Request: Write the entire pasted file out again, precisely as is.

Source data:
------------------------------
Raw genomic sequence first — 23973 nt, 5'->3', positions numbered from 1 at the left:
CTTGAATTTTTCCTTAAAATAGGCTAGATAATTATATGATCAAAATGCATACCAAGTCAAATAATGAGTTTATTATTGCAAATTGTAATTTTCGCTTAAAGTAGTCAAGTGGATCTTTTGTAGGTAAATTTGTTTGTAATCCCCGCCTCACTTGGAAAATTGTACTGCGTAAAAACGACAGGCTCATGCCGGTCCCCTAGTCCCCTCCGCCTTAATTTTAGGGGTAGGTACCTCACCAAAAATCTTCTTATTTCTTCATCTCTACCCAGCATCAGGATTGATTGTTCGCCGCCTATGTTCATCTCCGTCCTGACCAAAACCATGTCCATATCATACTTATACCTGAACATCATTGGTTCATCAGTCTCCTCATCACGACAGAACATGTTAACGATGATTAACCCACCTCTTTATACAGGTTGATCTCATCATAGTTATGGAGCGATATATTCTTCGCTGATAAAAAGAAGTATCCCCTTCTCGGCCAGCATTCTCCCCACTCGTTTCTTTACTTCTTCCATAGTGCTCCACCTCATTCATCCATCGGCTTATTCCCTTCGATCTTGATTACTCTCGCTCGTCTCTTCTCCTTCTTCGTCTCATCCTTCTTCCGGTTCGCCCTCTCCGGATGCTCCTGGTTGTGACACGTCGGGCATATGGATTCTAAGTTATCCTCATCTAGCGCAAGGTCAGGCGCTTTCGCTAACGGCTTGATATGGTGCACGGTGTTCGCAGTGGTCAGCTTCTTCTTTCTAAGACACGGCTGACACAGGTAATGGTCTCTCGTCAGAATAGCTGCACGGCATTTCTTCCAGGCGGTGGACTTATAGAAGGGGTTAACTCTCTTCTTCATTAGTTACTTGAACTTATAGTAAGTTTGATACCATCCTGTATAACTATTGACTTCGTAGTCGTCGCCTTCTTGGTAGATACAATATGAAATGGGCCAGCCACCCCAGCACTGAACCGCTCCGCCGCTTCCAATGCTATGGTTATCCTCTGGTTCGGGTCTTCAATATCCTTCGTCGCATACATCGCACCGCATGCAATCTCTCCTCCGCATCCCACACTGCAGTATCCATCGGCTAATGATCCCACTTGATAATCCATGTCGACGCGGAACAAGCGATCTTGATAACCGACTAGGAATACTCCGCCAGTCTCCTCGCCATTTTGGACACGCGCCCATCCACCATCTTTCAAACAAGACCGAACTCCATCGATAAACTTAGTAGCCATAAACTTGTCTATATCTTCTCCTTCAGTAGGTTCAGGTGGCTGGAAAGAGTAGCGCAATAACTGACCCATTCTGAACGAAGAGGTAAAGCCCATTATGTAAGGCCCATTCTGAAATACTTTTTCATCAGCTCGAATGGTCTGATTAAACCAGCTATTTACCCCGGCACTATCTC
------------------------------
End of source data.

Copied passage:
Raw genomic sequence first — 23973 nt, 5'->3', positions numbered from 1 at the left:
CTTGAATTTTTCCTTAAAATAGGCTAGATAATTATATGATCAAAATGCATACCAAGTCAAATAATGAGTTTATTATTGCAAATTGTAATTTTCGCTTAAAGTAGTCAAGTGGATCTTTTGTAGGTAAATTTGTTTGTAATCCCCGCCTCACTTGGAAAATTGTACTGCGTAAAAACGACAGGCTCATGCCGGTCCCCTAGTCCCCTCCGCCTTAATTTTAGGGGTAGGTACCTCACCAAAAATCTTCTTATTTCTTCATCTCTACCCAGCATCAGGATTGATTGTTCGCCGCCTATGTTCATCTCCGTCCTGACCAAAACCATGTCCATATCATACTTATACCTGAACATCATTGGTTCATCAGTCTCCTCATCACGACAGAACATGTTAACGATGATTAACCCACCTCTTTATACAGGTTGATCTCATCATAGTTATGGAGCGATATATTCTTCGCTGATAAAAAGAAGTATCCCCTTCTCGGCCAGCATTCTCCCCACTCGTTTCTTTACTTCTTCCATAGTGCTCCACCTCATTCATCCATCGGCTTATTCCCTTCGATCTTGATTACTCTCGCTCGTCTCTTCTCCTTCTTCGTCTCATCCTTCTTCCGGTTCGCCCTCTCCGGATGCTCCTGGTTGTGACACGTCGGGCATATGGATTCTAAGTTATCCTCATCTAGCGCAAGGTCAGGCGCTTTCGCTAACGGCTTGATATGGTGCACGGTGTTCGCAGTGGTCAGCTTCTTCTTTCTAAGACACGGCTGACACAGGTAATGGTCTCTCGTCAGAATAGCTGCACGGCATTTCTTCCAGGCGGTGGACTTATAGAAGGGGTTAACTCTCTTCTTCATTAGTTACTTGAACTTATAGTAAGTTTGATACCATCCTGTATAACTATTGACTTCGTAGTCGTCGCCTTCTTGGTAGATACAATATGAAATGGGCCAGCCACCCCAGCACTGAACCGCTCCGCCGCTTCCAATGCTATGGTTATCCTCTGGTTCGGGTCTTCAATATCCTTCGTCGCATACATCGCACCGCATGCAATCTCTCCTCCGCATCCCACACTGCAGTATCCATCGGCTAATGATCCCACTTGATAATCCATGTCGACGCGGAACAAGCGATCTTGATAACCGACTAGGAATACTCCGCCAGTCTCCTCGCCATTTTGGACACGCGCCCATCCACCATCTTTCAAACAAGACCGAACTCCATCGATAAACTTAGTAGCCATAAACTTGTCTATATCTTCTCCTTCAGTAGGTTCAGGTGGCTGGAAAGAGTAGCGCAATAACTGACCCATTCTGAACGAAGAGGTAAAGCCCATTATGTAAGGCCCATTCTGAAATACTTTTTCATCAGCTCGAATGGTCTGATTAAACCAGCTATTTACCCCGGCACTATCTC